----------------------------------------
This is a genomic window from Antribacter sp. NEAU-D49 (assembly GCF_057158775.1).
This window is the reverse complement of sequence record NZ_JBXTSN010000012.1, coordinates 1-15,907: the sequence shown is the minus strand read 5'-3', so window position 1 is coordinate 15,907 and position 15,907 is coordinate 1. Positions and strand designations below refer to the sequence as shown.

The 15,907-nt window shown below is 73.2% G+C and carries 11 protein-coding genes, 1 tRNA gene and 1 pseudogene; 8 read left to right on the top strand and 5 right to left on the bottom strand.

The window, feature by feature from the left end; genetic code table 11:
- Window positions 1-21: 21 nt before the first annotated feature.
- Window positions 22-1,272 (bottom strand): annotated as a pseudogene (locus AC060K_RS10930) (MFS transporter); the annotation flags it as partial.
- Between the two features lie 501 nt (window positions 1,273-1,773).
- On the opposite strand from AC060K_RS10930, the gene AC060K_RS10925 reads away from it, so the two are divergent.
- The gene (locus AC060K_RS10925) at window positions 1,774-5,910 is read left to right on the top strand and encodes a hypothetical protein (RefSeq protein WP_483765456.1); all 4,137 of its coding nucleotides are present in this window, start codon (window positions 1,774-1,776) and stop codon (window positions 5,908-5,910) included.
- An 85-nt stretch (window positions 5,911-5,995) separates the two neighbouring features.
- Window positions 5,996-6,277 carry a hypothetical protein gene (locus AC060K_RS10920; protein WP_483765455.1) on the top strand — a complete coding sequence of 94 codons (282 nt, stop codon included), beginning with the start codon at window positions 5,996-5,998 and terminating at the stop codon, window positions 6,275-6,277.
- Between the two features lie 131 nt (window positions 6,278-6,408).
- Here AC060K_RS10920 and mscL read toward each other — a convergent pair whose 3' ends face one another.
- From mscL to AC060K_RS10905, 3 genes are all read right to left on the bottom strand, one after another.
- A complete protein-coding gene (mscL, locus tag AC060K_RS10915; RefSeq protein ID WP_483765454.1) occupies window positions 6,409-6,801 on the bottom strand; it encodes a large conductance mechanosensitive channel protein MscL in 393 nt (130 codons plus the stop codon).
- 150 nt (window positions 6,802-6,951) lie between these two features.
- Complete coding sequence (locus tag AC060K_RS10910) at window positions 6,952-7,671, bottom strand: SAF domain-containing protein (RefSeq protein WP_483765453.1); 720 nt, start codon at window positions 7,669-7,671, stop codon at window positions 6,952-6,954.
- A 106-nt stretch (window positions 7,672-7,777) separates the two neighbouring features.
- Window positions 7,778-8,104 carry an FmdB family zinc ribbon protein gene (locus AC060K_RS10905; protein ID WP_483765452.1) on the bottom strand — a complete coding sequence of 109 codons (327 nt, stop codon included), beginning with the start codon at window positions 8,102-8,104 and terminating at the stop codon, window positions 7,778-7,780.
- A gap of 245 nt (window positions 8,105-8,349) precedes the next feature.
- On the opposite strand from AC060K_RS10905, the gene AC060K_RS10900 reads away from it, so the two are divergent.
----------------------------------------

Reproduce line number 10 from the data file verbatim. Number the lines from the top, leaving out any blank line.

- An 85-nt stretch (window positions 5,911-5,995) separates the two neighbouring features.